[[1, 2, 3], [4, 5], [6, 7]] -> [1, 2, 3, 4, 5, 6, 7]
Looking around on the Internet, I have not come across any solution better than the one I always use:
>>> def mergeseq( *lists ):
... return reduce( lambda x, y: x + y, lists )
>>> mergeseq( [1, 2, 3], [4, 5], [6, 7] )
[1, 2, 3, 4, 5, 6, 7]
>>> mergeseq( *[['a', 'b'], ['c'], ['d', 'e']] )
['a', 'b', 'c', 'd', 'e']
If you know of any better solutions, let me know. The idea behind my solution is to use the reduce builtin, and the fact that the addition ('+') operator in Python works as expected for lists.
Note that really, all that mergeseq is doing is to apply the addition operator to the current result and the next element in the input. So, this will work too:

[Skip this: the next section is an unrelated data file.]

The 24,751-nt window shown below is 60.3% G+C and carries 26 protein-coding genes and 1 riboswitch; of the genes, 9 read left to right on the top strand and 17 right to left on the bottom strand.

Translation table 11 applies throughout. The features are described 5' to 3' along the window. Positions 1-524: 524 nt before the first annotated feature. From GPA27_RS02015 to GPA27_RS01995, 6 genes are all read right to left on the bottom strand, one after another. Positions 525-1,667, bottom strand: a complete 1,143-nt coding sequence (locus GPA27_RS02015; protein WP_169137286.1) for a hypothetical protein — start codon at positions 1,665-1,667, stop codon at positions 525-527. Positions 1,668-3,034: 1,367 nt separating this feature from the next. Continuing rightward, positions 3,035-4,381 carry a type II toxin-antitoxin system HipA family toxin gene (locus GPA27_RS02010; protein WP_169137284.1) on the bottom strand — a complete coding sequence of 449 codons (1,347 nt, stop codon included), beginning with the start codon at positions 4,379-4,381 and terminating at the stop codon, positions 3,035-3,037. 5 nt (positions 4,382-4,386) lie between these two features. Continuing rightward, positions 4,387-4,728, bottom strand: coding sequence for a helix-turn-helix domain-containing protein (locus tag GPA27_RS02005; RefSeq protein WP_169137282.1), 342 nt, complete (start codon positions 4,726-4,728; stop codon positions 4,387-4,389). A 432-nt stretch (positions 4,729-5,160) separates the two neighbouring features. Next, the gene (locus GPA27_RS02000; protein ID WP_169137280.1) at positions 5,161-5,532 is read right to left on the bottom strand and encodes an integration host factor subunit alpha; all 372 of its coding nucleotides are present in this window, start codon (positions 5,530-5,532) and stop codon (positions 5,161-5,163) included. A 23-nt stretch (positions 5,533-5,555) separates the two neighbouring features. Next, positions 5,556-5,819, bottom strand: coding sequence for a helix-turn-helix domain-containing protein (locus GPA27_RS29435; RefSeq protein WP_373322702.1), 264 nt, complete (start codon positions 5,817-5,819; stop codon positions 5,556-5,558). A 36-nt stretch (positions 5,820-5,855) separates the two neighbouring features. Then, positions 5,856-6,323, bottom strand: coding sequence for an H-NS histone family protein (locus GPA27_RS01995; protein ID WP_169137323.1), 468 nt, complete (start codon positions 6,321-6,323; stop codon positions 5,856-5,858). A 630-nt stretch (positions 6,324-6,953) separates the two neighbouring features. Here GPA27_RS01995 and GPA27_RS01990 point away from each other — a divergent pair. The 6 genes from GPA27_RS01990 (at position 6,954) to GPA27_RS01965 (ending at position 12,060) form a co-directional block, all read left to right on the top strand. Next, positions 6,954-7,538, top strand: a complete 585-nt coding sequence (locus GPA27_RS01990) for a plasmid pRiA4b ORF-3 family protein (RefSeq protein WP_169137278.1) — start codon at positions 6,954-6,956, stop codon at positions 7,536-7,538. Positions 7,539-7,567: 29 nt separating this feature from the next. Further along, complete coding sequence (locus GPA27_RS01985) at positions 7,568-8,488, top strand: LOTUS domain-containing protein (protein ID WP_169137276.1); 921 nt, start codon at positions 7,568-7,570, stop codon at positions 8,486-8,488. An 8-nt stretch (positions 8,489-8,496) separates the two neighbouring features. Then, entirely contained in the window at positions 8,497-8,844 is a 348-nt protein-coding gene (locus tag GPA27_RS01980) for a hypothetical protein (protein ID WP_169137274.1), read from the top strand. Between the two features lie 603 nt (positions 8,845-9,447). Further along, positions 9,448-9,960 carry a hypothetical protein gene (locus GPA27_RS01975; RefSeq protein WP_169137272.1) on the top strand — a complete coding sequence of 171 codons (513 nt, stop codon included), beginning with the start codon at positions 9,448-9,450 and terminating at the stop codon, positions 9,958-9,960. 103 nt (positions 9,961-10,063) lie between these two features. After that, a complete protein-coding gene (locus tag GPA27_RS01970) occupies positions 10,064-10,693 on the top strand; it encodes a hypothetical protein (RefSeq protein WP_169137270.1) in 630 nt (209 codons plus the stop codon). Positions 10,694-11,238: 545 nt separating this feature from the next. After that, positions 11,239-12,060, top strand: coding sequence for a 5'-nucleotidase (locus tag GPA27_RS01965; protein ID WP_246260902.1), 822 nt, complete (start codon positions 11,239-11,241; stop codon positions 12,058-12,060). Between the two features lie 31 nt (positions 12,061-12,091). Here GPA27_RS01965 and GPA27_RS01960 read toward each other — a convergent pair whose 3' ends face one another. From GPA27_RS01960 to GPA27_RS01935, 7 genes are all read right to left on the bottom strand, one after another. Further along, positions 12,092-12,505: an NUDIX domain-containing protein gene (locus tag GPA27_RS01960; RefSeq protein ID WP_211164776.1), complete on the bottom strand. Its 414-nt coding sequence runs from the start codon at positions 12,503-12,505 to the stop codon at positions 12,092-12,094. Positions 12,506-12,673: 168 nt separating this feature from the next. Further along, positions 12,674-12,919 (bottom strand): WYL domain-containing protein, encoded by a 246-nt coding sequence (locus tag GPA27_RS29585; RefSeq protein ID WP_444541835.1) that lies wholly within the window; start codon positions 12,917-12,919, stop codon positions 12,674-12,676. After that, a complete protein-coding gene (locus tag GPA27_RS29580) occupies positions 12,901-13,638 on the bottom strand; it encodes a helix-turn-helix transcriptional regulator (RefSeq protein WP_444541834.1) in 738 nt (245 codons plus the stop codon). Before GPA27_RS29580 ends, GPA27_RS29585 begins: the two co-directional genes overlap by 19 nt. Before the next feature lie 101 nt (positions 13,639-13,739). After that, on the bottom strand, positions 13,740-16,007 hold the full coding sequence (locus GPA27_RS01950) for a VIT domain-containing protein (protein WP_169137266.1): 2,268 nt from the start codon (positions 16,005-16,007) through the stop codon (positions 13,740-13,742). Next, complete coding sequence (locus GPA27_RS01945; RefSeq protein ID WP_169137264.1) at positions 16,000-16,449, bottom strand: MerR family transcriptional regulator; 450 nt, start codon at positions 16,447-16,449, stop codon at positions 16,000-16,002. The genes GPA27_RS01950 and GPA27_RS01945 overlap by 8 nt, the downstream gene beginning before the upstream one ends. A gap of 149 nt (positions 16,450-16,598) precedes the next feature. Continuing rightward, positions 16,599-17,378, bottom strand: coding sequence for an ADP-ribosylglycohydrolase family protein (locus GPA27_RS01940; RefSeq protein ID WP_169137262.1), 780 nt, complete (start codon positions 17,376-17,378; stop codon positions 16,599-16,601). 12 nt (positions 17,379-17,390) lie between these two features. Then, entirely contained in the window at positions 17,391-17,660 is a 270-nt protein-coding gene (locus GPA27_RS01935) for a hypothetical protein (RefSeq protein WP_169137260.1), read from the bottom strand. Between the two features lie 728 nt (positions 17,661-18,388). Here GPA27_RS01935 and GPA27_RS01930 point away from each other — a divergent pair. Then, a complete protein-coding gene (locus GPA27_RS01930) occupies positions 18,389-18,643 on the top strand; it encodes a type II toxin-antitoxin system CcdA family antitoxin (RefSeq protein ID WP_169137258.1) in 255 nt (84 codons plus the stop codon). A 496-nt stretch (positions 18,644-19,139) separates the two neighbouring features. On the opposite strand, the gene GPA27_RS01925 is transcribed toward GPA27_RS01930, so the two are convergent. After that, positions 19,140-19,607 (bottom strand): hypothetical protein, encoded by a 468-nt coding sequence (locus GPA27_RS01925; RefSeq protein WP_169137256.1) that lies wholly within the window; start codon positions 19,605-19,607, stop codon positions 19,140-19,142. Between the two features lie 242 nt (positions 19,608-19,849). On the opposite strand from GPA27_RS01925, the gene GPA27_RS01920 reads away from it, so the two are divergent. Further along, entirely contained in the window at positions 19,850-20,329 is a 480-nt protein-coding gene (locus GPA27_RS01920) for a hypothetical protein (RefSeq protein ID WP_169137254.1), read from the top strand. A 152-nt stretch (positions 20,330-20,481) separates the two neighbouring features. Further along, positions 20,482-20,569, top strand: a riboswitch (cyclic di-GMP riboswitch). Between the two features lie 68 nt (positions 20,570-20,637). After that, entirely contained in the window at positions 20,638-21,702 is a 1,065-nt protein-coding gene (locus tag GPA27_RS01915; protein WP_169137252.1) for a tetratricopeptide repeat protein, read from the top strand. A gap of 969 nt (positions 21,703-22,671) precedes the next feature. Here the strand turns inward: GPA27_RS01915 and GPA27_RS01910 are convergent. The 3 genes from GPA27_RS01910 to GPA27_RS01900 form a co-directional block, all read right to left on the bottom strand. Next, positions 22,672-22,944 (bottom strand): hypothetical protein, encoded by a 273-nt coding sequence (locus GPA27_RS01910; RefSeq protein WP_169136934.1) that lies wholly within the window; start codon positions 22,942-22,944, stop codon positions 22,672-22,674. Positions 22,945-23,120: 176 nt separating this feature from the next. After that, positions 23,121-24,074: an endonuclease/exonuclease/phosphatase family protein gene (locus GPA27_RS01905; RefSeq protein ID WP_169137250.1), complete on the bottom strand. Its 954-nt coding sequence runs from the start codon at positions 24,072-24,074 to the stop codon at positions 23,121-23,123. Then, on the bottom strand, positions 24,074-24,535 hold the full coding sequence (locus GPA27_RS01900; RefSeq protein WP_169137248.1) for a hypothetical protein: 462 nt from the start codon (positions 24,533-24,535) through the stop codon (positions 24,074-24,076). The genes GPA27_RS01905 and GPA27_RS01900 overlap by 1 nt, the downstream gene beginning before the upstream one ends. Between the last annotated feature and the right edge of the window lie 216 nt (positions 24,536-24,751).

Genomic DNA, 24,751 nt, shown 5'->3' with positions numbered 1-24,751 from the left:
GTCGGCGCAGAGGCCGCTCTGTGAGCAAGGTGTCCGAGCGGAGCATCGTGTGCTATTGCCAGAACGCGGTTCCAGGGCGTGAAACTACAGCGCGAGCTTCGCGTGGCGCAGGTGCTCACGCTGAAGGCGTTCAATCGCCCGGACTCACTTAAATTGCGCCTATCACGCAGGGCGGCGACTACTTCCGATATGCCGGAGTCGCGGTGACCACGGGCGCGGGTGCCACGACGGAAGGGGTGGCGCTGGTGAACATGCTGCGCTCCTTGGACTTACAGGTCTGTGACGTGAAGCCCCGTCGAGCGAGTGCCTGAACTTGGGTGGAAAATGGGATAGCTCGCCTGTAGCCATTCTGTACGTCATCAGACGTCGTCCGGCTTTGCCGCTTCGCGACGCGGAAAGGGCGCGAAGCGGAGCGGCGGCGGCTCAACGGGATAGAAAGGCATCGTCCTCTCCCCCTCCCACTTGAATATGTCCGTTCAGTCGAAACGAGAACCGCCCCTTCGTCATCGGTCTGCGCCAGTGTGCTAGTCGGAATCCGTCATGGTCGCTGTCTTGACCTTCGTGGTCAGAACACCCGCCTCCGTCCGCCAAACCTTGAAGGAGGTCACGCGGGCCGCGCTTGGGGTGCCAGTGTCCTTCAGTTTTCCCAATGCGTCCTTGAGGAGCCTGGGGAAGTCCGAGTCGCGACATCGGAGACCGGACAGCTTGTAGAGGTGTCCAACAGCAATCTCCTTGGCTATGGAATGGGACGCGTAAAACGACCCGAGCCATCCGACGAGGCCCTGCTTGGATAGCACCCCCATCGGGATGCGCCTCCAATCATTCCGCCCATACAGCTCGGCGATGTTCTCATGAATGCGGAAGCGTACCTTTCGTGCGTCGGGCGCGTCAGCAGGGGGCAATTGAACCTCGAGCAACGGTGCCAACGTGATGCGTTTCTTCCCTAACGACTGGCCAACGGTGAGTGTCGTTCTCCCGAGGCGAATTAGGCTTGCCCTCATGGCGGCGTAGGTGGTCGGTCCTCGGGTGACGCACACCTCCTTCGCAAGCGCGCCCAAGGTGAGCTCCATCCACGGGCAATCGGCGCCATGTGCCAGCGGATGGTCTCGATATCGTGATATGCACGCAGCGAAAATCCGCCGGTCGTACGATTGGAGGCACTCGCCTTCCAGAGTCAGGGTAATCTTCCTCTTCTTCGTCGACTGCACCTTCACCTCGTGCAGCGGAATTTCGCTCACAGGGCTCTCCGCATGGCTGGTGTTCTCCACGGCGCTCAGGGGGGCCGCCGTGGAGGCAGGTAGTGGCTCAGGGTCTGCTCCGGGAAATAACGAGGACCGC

>>> mergeseq( 1, 2, 3, 4 )
Wednesday, August 13, 2008
After a week on Indian roads, I wonder:
- That people are actually able to get anywhere at all, and
- That I actually drove on these roads when I lived here.
Two-wheelers always make their way to the front of the traffic light at every intersection, like the vanguard of some randomly assembled army. Somehow, they always know when the light is going to turn green. Ironically, though, two seconds before the light turns green, these modern day cavaliers dash through the intersection, thereby making it a fatal strategy to try and rush through a yellow light in India.